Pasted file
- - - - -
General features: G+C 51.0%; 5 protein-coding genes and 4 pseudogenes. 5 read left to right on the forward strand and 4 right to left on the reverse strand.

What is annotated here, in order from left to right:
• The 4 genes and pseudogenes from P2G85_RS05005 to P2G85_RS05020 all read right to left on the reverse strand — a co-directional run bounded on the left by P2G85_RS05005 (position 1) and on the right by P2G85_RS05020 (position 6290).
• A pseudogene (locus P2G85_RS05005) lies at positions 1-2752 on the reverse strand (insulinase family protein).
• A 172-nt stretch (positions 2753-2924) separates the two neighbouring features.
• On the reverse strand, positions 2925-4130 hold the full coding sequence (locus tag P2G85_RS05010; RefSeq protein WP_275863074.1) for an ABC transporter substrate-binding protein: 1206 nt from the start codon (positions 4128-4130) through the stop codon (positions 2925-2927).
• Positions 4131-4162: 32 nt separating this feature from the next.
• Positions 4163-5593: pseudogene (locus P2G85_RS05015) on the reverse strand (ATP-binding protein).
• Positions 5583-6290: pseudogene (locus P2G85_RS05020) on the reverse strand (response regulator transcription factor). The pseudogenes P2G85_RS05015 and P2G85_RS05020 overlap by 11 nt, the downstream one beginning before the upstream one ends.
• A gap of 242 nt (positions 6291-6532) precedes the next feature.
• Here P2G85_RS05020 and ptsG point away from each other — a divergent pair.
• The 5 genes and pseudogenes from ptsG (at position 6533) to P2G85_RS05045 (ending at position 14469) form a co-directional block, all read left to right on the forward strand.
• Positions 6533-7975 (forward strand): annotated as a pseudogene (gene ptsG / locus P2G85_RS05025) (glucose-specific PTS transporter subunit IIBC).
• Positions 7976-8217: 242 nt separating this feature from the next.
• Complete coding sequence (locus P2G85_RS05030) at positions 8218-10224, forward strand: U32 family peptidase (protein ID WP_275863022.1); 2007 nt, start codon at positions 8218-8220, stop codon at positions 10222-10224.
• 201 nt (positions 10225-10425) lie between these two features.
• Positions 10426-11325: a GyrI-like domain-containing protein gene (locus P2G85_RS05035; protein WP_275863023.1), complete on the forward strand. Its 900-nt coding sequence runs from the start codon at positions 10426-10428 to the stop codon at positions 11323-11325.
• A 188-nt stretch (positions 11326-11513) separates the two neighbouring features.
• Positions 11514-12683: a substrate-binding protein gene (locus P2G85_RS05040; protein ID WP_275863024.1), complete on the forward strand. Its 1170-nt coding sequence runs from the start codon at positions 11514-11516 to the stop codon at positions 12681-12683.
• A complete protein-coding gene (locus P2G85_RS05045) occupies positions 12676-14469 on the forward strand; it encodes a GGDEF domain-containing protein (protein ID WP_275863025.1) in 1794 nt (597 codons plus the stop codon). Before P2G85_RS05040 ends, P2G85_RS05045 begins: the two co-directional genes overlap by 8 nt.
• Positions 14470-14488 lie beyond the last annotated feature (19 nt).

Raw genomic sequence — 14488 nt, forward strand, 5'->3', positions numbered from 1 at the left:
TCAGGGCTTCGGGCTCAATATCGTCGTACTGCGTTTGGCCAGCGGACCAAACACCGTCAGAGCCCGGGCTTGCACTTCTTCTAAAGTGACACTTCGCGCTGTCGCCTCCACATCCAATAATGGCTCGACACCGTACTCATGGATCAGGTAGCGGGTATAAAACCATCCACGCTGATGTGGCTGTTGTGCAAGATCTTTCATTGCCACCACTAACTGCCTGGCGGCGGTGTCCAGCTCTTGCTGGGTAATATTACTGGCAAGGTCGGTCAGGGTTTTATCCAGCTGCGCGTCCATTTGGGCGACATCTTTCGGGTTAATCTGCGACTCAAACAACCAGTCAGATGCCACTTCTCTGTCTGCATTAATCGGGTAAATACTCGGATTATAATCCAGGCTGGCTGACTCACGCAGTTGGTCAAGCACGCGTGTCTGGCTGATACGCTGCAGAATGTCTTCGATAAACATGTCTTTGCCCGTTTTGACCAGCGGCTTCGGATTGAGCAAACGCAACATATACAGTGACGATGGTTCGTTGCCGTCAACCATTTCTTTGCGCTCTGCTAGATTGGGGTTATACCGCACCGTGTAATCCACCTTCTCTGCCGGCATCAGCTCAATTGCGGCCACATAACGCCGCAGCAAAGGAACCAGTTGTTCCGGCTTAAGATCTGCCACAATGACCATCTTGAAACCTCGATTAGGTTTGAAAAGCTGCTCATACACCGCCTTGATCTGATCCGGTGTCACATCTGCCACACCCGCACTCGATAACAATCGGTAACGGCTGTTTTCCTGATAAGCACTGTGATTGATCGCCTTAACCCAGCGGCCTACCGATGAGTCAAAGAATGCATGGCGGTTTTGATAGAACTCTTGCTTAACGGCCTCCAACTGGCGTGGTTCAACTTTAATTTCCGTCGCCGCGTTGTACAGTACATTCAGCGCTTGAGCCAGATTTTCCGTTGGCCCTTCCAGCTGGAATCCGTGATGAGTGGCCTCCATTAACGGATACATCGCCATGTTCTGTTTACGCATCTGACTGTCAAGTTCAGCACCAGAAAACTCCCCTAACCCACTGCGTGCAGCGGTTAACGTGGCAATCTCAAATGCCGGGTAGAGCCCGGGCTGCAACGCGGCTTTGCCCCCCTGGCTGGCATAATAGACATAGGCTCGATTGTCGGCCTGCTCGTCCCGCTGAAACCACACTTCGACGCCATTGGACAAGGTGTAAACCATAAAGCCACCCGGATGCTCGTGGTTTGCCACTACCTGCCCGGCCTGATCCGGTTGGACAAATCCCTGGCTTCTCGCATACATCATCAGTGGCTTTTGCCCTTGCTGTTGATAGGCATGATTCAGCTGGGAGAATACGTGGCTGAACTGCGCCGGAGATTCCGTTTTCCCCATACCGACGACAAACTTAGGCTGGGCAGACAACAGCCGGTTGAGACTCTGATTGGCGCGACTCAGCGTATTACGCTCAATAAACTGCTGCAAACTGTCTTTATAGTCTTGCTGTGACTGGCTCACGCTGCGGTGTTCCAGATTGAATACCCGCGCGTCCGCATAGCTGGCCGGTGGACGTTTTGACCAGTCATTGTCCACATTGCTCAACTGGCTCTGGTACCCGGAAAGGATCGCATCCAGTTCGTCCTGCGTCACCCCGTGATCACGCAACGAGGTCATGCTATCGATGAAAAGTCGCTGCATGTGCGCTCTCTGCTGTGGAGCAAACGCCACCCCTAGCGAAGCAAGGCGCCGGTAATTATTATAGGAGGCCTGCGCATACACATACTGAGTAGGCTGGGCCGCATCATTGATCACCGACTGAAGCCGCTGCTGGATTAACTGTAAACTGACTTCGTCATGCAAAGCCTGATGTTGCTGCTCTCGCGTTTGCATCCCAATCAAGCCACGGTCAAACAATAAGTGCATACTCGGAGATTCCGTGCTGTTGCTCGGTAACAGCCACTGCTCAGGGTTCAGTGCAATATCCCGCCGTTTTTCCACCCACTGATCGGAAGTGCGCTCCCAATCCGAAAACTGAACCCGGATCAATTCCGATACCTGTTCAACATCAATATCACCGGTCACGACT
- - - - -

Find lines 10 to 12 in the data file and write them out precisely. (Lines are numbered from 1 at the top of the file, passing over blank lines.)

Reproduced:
• A gap of 242 nt (positions 6291-6532) precedes the next feature.
• Here P2G85_RS05020 and ptsG point away from each other — a divergent pair.
• The 5 genes and pseudogenes from ptsG (at position 6533) to P2G85_RS05045 (ending at position 14469) form a co-directional block, all read left to right on the forward strand.